Creating a needs assessment;
Developing and conducting a training program to directly address the results of the needs assessment; and
Developing new partnerships between emergency planners and library professionals.
Before the training, all of the emergency planners surveyed had an interest in learning “how to search for disaster health information effectively and efficiently for emergency preparedness and disaster response.” The pre- and post-tests showed that there was a statistically significant increase in knowledge and skills in information searching after training. Participants learned more about and increased their confidence in using NLM’s information resources.
Finding & Using the Right Information Tools As with any best practice, information gathering requires a systematic approach guided by the actual needs that the data and resources should address. In the ISU Health Sciences training session, the approach included:
Awareness of NLM resources and basic disaster health information searching;
The development of search strategies;
An introduction to PubMed, Disaster Lit, and other selected disaster health information resources; and
Understanding of how to evaluate online disaster health information and how to access and request full-text articles.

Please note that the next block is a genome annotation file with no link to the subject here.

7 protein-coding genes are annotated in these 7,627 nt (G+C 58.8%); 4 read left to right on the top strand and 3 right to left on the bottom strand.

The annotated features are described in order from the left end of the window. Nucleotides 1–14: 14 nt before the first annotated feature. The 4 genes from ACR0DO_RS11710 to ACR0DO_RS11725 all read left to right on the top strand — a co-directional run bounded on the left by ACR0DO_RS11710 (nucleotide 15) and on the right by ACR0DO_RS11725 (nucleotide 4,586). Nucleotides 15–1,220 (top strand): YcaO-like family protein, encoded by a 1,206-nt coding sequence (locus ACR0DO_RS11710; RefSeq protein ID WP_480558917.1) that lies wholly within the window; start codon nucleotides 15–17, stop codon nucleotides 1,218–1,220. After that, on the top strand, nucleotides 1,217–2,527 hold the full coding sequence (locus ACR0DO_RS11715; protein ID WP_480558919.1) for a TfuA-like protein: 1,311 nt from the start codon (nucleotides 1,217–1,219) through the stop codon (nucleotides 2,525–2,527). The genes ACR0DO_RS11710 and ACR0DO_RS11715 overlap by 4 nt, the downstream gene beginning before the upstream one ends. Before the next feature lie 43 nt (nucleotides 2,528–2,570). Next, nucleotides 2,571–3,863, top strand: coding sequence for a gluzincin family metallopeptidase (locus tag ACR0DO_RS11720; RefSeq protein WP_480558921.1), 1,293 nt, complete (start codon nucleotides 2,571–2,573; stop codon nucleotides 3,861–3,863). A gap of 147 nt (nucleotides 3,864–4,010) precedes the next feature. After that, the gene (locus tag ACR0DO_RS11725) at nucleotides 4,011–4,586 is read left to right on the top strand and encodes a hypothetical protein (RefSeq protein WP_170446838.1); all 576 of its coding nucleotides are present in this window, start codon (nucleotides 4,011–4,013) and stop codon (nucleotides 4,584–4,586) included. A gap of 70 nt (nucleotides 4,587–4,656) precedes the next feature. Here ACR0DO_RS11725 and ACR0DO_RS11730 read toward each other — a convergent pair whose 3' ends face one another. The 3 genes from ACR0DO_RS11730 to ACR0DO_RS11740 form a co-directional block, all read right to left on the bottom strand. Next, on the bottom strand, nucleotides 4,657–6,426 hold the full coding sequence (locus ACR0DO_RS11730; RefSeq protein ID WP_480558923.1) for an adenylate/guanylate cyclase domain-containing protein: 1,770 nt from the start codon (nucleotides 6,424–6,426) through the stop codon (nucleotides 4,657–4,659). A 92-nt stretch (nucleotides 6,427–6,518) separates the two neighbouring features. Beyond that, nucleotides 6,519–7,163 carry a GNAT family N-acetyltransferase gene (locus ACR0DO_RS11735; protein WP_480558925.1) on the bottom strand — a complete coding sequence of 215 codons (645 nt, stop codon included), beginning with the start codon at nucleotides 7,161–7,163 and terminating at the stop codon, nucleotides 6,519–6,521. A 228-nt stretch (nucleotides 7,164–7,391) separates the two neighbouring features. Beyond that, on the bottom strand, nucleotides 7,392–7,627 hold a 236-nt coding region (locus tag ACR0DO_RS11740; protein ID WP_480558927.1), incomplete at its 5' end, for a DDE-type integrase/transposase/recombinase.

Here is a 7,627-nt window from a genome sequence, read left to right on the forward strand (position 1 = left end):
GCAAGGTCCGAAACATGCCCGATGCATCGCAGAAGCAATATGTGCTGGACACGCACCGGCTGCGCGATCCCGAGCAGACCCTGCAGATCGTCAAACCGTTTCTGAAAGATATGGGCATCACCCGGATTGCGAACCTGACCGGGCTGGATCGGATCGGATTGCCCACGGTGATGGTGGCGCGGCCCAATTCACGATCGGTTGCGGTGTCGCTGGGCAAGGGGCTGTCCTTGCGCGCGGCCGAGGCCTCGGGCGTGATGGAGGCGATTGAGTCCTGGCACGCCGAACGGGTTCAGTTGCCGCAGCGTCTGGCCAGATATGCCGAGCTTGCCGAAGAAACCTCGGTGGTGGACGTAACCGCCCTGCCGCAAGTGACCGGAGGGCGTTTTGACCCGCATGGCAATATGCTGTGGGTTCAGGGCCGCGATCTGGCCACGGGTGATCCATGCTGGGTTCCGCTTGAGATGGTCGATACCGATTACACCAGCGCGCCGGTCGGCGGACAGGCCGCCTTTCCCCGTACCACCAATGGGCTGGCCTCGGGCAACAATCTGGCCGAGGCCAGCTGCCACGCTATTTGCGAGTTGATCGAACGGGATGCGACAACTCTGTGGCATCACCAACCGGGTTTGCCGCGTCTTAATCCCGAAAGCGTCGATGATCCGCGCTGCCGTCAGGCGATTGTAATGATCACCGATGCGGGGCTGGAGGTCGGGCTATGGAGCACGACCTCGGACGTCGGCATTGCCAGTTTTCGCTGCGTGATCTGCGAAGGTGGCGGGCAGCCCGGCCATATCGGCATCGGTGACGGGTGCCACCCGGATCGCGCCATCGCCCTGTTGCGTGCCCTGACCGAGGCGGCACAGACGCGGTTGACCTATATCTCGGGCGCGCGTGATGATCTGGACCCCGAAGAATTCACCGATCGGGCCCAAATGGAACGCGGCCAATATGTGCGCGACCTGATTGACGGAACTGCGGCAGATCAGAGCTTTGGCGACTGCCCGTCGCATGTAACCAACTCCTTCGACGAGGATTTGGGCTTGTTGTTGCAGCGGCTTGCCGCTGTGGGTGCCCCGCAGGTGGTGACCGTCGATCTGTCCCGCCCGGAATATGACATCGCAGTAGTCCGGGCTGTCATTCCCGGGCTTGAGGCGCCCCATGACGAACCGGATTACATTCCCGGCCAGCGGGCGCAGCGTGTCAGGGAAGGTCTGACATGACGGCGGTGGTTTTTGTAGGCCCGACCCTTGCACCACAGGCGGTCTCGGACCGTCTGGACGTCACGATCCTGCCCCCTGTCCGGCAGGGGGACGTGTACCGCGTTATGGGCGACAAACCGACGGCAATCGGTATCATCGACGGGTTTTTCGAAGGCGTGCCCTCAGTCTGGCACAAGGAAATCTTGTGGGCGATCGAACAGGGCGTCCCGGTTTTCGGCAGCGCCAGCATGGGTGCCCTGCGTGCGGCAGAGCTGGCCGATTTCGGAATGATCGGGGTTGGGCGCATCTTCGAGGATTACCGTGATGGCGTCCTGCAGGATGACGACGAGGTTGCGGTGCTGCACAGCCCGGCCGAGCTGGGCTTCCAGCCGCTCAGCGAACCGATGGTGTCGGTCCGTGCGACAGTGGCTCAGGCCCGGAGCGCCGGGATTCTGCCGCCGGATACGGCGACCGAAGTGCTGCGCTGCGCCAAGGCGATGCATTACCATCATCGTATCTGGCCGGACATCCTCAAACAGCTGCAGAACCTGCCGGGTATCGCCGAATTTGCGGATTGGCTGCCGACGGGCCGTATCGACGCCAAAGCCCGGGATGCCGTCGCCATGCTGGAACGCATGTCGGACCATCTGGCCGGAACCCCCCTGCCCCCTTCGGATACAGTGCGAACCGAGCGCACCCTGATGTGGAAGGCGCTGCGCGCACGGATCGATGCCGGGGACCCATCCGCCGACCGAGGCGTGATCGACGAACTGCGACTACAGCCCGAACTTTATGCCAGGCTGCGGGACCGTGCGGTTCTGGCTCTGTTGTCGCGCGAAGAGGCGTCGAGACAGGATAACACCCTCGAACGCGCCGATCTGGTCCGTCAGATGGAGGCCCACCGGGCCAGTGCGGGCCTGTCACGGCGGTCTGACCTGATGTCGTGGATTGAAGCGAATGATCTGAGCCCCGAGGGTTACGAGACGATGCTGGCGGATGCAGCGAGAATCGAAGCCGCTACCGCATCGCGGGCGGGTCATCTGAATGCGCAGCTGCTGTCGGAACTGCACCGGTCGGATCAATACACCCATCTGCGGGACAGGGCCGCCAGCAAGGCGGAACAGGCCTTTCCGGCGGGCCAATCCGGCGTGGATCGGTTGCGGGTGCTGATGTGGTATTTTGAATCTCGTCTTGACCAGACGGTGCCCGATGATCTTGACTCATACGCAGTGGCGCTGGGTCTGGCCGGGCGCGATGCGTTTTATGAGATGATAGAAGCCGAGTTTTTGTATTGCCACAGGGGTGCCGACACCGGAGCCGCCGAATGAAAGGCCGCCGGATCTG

Participants were given case scenarios to search for evidence in PubMed, Disaster Lit, and other related online resources. The training ended with the introduction to disaster and emergency management decision-making tools, such as WISER, CHEMM, and REMM.
In addition to course material, participants received three hardcopy books: (a) an in-depth resource about healthcare preparedness and response; (b) a basic primer to anyone new to healthcare preparedness; and (c) a workbook to assist in planning. Finally, attendees received several pocket information guides that could be added to their “go kits.” The training materials are available on the project website. In the future, the training presentations will be available on TRAIN, a public health industry learning management system.
This exercise in conducting information gathering illustrates the importance of an organized, systematic approach that is focused and covers a broad range of resources because the volume of resources is large and not always appropriate, accurate, or up-to-date. For these reasons, partnering with existing institutions to help train and strategically focus information gathering can save a lot of time and be a valuable investment for mitigating, preparing for, responding to, and recovering from future disasters.
Darin Letzring is the program manager for Public Health Emergency Preparedness at Southeasternaho Public Health, where he was previously the all-hazards planner with a total of ten years in the program. He also serves as an emergency preparedness liaison officer in the U.S. Marine Corps Reserves. An advocate for rural America, he has served on various working groups within the National Association of County and City Health Officials (NACCHO).